We started Where Is Your Toothbrush? in Spring 2013 with the idea that we can be home anywhere in the world. We re-imagined the idea of home to travel around the globe, making a home wherever we were.
“Home is where your toothbrush is,” went the motto, providing us with a writing anchor, a way to indulge our tendency to be homebodies, and to alleviate the stress of travel.
Even more so, the tongue-in-cheek rule expressed our belief that home is a collection of meanings, rather than a set of tangibles like a house or possessions. Whether it was routines, places we frequented regularly, or parks, on our travels we found ways to make ourselves feel at home (almost) everywhere we went.
There was one other way each place became a home, but we did not discover it until long after we returned.
Home Is Where Your Fork Is
Upon our return, people would ask us, “What was your favorite country?” As difficult as it was to pick, we ended up mentioning a few we remembered with the most fondness. Greece. Malaysia. Thailand. Argentina.
Wondering why these countries and not others, we realized they had one thing in common. What that was became increasingly apparent as time went by, the trip receded into memory, and we settled back into our lives in the U.S.
Our warmest memories were all of food.
Whether it was the Christmas dinner on a beach in Koh Samui, Thailand, steaks and microbrews in Bariloche, Argentina, or snacks in George Town, Malaysia, the most memorable experiences we brought back home with us were of experiencing places through eating.
Wherever we liked the food, we felt at home. We experienced places most viscerally and learned about the host culture most tangibly through the one sense we never suspected of such power.
The chapter in the “Home Is” series we never wrote was “Food”. It took us a long time to realize this.
The right food forward
After we returned, we both started day jobs again. Paid work took up most of our time and sapped our travel spirit. The permanent traveler mindset I set out to maintain evaporated into the dullness of the everyday.
We also never gave up on Where Is Your Toothbrush? because we continued dreaming about traveling long-term again. And once we started implementing what we’d termed The Location Independence Plan in order to travel again in a few years, it was time to revive this website.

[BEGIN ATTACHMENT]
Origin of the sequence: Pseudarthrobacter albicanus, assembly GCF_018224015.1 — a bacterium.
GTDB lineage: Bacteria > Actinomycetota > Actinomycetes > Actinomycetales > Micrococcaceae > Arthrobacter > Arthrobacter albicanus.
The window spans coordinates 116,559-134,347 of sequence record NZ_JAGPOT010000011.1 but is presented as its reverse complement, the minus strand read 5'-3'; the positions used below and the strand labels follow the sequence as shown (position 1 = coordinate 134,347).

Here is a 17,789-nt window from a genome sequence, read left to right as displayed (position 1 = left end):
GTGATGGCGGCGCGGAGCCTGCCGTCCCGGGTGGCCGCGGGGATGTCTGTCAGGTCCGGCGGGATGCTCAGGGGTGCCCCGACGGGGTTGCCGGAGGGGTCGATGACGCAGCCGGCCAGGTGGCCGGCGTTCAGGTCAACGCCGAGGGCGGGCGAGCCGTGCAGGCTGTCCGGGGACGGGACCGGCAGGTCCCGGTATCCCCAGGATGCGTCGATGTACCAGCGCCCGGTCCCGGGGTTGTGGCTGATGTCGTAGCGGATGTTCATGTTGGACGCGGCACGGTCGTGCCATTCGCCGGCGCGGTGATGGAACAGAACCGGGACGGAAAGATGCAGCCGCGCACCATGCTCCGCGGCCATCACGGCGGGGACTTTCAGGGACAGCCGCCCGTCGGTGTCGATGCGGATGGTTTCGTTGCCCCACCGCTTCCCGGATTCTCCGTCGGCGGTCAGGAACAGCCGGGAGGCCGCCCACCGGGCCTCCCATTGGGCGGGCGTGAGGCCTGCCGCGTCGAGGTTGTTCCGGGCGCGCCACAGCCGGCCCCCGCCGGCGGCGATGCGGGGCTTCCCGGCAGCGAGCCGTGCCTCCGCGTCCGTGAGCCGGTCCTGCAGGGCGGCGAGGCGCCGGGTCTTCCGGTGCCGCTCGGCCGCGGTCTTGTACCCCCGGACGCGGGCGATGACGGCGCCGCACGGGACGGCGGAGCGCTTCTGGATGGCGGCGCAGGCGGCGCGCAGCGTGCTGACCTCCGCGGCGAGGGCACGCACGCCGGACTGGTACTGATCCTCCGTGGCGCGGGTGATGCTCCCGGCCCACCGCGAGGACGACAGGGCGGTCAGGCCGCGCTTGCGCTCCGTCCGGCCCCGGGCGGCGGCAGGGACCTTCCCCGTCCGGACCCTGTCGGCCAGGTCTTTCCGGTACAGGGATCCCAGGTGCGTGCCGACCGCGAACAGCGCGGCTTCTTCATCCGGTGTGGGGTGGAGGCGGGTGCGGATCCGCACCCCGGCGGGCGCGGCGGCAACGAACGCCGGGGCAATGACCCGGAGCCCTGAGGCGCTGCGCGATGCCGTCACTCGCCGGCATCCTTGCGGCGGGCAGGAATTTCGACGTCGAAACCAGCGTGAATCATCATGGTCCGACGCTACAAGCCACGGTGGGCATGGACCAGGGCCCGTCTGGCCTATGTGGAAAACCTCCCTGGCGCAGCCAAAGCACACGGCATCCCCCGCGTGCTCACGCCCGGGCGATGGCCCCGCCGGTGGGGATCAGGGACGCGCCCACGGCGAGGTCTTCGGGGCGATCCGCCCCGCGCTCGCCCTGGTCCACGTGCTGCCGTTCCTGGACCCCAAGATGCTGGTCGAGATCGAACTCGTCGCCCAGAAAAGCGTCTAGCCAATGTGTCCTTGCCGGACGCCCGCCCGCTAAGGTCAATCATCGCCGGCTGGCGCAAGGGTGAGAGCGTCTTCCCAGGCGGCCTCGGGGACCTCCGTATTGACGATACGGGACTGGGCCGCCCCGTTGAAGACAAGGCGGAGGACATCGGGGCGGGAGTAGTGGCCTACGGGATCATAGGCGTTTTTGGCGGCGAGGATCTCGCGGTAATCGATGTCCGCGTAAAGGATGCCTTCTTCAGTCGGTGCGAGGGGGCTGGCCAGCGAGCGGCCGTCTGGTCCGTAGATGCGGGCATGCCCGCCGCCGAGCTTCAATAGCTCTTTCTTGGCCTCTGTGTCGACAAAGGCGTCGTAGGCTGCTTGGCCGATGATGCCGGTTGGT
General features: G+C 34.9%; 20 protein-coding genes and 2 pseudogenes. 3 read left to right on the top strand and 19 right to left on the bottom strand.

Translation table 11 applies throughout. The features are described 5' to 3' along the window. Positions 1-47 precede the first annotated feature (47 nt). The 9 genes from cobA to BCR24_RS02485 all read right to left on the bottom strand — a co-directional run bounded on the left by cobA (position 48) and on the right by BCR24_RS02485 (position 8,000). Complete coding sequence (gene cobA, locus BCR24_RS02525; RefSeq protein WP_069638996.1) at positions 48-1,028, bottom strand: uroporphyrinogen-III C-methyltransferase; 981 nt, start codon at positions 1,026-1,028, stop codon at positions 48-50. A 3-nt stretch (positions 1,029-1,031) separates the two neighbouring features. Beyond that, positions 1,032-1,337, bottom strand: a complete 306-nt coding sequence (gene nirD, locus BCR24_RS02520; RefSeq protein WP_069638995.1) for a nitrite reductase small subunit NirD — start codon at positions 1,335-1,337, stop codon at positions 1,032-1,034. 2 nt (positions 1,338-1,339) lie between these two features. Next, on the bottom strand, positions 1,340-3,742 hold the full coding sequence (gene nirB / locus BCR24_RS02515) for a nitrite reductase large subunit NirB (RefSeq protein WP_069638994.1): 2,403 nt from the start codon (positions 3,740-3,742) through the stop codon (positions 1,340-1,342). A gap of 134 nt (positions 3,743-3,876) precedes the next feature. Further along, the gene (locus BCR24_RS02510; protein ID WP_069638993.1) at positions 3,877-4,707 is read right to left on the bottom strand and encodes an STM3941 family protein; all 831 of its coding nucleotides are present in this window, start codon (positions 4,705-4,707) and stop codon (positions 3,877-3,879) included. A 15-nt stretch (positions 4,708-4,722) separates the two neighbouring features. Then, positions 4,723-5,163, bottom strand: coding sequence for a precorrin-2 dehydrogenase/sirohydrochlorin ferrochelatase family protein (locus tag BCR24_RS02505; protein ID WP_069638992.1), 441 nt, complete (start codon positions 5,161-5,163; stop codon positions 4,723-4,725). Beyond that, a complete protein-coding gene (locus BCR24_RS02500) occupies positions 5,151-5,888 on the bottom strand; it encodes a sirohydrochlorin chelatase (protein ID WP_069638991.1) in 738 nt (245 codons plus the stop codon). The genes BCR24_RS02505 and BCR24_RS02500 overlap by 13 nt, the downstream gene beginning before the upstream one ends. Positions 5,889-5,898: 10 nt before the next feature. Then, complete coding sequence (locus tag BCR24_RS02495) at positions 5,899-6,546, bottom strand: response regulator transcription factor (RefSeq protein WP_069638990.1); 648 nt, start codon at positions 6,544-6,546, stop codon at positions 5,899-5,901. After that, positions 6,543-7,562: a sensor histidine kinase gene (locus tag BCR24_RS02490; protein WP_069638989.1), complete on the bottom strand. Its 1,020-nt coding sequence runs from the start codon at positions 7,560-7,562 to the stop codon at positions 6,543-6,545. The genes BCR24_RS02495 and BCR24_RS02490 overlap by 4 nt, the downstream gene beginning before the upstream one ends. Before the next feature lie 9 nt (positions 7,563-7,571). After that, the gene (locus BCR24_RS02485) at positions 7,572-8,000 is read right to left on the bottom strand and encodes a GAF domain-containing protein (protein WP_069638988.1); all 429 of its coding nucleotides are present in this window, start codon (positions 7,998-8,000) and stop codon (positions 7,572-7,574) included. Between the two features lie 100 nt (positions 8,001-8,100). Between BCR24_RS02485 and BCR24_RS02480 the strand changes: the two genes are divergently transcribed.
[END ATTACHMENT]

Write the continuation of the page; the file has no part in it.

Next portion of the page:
The debate how to restart our dormant travel blog was pretty short. We kept returning to our love of good food and gastronomical food adventures on the first trip. The conclusion came naturally: like our next travels, Where Is Your Toothbrush? will focus on food and drink.
Where Is Your Toothbrush?: A travel website focusing on food and drink
While our new, photo-centric look reflects this new focus visually, concentrating on epicurean content follows our experience of traveling and making ourselves feel at home through food. Though it may be a slow blog at first, with articles published once per week at the most, we will write about places through the lenses of cuisine, exploring local dishes and beverages on the backdrop of food culture.
Why are there so many 7Eleven corner shops in Southeast Asia? Why did the craft beer industry arise in Bariloche, Argentina? Why is coffee in Cuba so sweet?
As we eat our way through the world, we’ll look at the historic and cultural reasons behind the food and beverages we consume. Each restaurant review or a description of a dish will come with background information to provide some context.
We aspire to become the guides to food and drink in various places around the globe. Because of our own backgrounds, we will start with Portland, Oregon, a weird little town where we live; Slovakia, where I’m from, and Northern California, where Lindsay traces her roots.
Welcome to the new Where Is Your Toothbrush?